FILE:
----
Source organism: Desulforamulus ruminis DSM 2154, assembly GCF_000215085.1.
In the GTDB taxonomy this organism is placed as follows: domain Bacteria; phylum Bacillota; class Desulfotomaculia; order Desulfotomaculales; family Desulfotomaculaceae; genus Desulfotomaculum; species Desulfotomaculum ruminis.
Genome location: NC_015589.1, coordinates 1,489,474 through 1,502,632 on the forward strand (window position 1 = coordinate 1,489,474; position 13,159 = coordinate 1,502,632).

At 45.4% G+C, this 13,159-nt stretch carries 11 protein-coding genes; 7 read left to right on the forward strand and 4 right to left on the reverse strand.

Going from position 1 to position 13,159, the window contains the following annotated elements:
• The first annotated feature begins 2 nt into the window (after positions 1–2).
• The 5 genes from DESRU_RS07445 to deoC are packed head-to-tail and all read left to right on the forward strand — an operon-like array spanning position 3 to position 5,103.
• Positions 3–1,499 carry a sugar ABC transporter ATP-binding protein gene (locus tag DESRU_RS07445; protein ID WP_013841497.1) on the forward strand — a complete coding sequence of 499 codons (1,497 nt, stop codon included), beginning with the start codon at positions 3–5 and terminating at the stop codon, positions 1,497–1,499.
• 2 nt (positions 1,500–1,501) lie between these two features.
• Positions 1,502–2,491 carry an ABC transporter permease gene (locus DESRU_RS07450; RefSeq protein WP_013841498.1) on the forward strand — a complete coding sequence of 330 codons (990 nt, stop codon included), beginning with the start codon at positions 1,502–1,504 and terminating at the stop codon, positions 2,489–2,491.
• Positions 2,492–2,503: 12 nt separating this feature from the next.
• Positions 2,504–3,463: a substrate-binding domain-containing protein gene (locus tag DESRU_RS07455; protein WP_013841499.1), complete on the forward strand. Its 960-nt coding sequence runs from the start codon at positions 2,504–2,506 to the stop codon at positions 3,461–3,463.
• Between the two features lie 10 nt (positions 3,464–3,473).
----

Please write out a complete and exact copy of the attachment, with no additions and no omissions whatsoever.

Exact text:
Source organism: Desulforamulus ruminis DSM 2154, assembly GCF_000215085.1.
In the GTDB taxonomy this organism is placed as follows: domain Bacteria; phylum Bacillota; class Desulfotomaculia; order Desulfotomaculales; family Desulfotomaculaceae; genus Desulfotomaculum; species Desulfotomaculum ruminis.
Genome location: NC_015589.1, coordinates 1,489,474 through 1,502,632 on the forward strand (window position 1 = coordinate 1,489,474; position 13,159 = coordinate 1,502,632).

At 45.4% G+C, this 13,159-nt stretch carries 11 protein-coding genes; 7 read left to right on the forward strand and 4 right to left on the reverse strand.

Going from position 1 to position 13,159, the window contains the following annotated elements:
• The first annotated feature begins 2 nt into the window (after positions 1–2).
• The 5 genes from DESRU_RS07445 to deoC are packed head-to-tail and all read left to right on the forward strand — an operon-like array spanning position 3 to position 5,103.
• Positions 3–1,499 carry a sugar ABC transporter ATP-binding protein gene (locus tag DESRU_RS07445; protein ID WP_013841497.1) on the forward strand — a complete coding sequence of 499 codons (1,497 nt, stop codon included), beginning with the start codon at positions 3–5 and terminating at the stop codon, positions 1,497–1,499.
• 2 nt (positions 1,500–1,501) lie between these two features.
• Positions 1,502–2,491 carry an ABC transporter permease gene (locus DESRU_RS07450; RefSeq protein WP_013841498.1) on the forward strand — a complete coding sequence of 330 codons (990 nt, stop codon included), beginning with the start codon at positions 1,502–1,504 and terminating at the stop codon, positions 2,489–2,491.
• Positions 2,492–2,503: 12 nt separating this feature from the next.
• Positions 2,504–3,463: a substrate-binding domain-containing protein gene (locus tag DESRU_RS07455; protein WP_013841499.1), complete on the forward strand. Its 960-nt coding sequence runs from the start codon at positions 2,504–2,506 to the stop codon at positions 3,461–3,463.
• Between the two features lie 10 nt (positions 3,464–3,473).